RIP HOUSTON PRESS?
Some of us remember where we were or what we were doing when certain events occurred in our lifetime. Something like 9-11 or the shooting death of John Lennon or even Kurt Cobain’s suicide.
For me, I remember the death of the original incarnation of the Public News in 1998. Now nearly 20 years later, the junior arts and entertainment newspaper, the Houston
Press, folded its print product fired its staff and withered to become just another website covering Houston.
I have read the comments from a stunned collection of readers of the Press. Dismay and disbelief flooded Twitter like blood on the sidewalk after a Chicago street killing. If the
Press is to continue in a digital (read: website) format, they have a huge learning curve to navigate. The sole editor of the Press, Margaret Downling, is going to find it very hard to do the work of ten editors, on a daily basis on a shoestring budget. Can it be done? Of course it can, but still there are things that have not been thought through. For example, the free press exists via advertising. We all understand that. But what happens when readers chose to use ad blocking on their web browsers? Ouch! What do you think readers do when your website is so hard to launch or navigate? Yep, that’s right, they go elsewhere for their news.
Another alternative newspaper disappeared without even saying goodbye two years ago. The Free Press Houston (stylized
FPH) shuttered their print edition in 2015, even ceasing their flipbook edition on issuu.com. Speaking with Omar Afra, FPH publisher, he cited that the average reader of the FPH was 26 years old and did not pick up print copies nor read their flipbooks on issuu. Although I am twice the age of FPH’s target audience, I still read the FPH up to the day they disappeared. Nowadays for some odd reason I can never get their website to load on my smartphone. Even after waiting 10 minutes for the site to load, I gave up. I had better things to do with my time. Sorry Omar. So what is the answer? Did the Houston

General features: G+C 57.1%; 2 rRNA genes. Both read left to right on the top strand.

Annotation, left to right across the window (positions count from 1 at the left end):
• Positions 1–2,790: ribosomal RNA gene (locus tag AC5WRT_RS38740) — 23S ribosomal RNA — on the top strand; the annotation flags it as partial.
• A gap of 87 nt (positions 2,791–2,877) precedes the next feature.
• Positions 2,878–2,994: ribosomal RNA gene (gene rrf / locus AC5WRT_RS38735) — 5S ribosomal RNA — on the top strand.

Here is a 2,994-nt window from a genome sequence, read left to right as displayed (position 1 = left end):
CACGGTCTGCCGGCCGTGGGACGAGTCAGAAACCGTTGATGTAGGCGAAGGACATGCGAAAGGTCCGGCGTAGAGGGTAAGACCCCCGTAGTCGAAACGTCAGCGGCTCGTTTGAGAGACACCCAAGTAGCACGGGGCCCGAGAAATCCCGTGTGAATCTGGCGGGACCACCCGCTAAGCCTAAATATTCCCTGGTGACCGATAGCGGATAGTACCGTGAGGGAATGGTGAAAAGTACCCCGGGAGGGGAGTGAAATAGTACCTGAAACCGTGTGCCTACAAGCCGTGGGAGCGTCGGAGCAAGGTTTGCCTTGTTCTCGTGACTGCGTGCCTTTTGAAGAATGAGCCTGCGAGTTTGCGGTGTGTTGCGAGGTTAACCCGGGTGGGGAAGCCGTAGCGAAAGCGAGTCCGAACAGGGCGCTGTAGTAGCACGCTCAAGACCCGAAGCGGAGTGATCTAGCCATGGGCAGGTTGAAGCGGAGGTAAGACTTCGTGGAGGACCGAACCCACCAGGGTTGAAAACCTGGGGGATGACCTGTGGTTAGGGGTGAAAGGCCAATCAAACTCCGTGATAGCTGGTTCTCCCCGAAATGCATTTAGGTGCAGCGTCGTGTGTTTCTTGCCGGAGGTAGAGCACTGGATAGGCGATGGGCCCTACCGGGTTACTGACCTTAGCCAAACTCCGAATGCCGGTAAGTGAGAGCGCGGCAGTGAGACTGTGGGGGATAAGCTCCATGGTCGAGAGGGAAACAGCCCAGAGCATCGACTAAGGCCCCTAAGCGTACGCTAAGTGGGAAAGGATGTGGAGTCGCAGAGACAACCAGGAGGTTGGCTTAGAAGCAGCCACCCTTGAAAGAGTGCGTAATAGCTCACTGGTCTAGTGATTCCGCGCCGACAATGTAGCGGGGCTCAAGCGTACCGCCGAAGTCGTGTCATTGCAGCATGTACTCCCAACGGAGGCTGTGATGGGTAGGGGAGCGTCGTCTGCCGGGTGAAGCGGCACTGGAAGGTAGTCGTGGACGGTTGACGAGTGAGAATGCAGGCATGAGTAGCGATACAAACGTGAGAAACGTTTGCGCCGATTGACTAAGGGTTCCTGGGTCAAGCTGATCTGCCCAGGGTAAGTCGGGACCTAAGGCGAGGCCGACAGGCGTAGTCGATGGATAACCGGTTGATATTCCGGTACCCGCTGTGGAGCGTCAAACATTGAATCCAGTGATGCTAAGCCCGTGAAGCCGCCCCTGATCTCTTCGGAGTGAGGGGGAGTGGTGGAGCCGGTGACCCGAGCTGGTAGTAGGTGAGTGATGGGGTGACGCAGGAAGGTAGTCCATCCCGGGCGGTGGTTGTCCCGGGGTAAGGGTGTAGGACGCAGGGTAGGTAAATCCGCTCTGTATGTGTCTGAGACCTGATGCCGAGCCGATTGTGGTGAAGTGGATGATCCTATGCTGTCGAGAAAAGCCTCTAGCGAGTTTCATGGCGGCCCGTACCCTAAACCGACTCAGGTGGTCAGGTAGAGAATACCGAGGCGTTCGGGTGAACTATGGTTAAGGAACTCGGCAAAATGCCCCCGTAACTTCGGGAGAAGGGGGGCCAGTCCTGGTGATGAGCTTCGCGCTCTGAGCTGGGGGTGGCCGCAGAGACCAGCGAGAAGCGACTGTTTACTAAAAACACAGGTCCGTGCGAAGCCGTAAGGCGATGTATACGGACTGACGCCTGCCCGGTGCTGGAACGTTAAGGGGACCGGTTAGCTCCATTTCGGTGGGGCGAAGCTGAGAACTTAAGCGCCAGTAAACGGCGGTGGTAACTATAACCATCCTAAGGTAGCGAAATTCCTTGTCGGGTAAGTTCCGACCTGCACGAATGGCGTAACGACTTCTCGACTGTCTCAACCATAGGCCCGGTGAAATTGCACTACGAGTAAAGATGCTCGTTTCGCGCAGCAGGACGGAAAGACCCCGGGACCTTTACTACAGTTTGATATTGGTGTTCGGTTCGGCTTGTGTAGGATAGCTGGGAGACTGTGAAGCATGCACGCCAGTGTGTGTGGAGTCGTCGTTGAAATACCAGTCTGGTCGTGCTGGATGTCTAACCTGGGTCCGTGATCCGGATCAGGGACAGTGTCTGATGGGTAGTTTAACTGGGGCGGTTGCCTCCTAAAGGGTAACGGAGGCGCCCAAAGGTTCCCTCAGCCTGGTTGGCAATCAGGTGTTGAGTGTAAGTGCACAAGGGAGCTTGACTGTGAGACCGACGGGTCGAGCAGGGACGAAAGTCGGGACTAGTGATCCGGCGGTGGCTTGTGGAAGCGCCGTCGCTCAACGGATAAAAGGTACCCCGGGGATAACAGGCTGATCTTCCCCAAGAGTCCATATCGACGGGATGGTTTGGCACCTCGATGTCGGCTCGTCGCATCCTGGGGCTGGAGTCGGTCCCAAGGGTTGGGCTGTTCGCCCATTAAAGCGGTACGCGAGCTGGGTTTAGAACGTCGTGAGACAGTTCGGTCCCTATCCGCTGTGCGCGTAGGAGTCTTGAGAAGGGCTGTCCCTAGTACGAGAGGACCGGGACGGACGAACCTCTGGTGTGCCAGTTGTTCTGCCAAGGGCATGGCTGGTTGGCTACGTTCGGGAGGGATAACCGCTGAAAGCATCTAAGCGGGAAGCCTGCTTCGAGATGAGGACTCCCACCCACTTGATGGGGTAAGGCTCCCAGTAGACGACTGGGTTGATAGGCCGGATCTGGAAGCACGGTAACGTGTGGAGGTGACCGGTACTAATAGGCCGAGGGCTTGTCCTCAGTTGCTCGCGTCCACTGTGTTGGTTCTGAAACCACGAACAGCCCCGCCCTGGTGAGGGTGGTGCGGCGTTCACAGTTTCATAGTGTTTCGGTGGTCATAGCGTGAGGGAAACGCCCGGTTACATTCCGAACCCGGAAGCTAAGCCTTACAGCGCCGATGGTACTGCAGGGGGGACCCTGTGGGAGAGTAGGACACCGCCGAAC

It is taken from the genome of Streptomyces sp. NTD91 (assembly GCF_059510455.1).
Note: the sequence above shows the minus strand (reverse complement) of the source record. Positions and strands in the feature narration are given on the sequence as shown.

Press and the Free Press Houston have to cease publication of their print issues? Not really. In the case of FPH, it was a choice. For the Press it was inevitable. The Press had been bleeding readers since 2005 when their circulation was 105,000 copies per week. Last year the Press cited 42,000 copies per week. The powers that be at the corporate level waited too long to save the paper and the jobs that went with it.
The Public News is jumping into this vacumn produced by the folding of the
Houston Press. The Public News is going to be a print newspaper. Public News is also courting former writers of the Houston Press. So, if you had a favorite writer in the Press, look here in the near future to see if they have joined with us.
In the meantime, I’m going to be busier than ever.
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